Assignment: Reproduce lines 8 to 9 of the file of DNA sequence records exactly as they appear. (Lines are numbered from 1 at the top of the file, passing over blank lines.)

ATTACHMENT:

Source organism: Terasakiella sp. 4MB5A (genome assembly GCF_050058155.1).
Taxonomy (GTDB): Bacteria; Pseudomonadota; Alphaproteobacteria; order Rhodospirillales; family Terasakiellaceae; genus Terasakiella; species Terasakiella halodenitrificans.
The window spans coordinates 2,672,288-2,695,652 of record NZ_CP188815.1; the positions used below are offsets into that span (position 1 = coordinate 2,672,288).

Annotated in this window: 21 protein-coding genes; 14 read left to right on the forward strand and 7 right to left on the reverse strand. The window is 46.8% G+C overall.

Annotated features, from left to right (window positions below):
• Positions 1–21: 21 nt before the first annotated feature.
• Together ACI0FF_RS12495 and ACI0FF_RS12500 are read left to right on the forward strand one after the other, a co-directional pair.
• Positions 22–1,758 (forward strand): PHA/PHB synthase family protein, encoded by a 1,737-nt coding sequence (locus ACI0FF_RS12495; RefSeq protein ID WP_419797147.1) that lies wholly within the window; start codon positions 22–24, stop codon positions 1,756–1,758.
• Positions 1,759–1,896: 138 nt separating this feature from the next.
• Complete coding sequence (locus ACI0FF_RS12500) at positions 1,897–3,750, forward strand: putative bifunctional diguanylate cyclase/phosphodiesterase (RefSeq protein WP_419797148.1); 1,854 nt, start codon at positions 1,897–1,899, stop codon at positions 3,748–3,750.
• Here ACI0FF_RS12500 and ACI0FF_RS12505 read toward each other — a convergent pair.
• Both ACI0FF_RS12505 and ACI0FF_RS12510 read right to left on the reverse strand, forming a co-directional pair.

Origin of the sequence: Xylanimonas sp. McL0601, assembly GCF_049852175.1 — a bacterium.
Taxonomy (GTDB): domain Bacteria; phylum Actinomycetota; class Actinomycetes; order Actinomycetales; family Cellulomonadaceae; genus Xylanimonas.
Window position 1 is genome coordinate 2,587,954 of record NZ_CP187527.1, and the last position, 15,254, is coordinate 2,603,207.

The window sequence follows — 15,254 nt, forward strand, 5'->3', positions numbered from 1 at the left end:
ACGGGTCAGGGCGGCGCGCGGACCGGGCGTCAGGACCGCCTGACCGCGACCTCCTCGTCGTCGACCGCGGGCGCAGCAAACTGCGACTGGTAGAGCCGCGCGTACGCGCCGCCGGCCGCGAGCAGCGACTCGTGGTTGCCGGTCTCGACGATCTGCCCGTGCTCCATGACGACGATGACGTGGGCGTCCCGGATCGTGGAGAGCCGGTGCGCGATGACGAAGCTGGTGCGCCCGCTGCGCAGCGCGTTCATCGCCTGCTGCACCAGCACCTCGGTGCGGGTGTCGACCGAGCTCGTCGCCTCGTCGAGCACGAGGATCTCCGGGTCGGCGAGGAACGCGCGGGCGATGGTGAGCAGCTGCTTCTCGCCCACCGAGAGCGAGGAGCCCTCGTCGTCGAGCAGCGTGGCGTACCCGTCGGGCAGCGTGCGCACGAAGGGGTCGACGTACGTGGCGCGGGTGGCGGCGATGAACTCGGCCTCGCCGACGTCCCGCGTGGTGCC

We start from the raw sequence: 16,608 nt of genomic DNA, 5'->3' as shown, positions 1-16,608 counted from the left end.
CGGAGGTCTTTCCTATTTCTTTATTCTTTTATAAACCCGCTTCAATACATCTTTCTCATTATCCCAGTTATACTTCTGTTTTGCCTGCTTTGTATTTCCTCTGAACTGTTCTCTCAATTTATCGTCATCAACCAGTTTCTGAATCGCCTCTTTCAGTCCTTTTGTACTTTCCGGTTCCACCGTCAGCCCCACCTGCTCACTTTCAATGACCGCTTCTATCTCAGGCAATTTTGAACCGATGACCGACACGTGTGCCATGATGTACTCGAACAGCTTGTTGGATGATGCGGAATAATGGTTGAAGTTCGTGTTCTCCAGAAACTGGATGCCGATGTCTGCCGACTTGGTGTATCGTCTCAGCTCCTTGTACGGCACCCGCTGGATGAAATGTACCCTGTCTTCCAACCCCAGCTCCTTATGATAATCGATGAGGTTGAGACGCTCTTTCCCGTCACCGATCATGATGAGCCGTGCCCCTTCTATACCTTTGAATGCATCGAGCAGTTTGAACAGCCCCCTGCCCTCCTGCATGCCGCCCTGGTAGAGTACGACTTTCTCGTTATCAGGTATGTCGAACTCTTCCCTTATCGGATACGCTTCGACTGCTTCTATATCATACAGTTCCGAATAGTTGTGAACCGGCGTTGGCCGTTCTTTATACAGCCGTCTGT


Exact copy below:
• Positions 22–1,758 (forward strand): PHA/PHB synthase family protein, encoded by a 1,737-nt coding sequence (locus ACI0FF_RS12495; RefSeq protein ID WP_419797147.1) that lies wholly within the window; start codon positions 22–24, stop codon positions 1,756–1,758.
• Positions 1,759–1,896: 138 nt separating this feature from the next.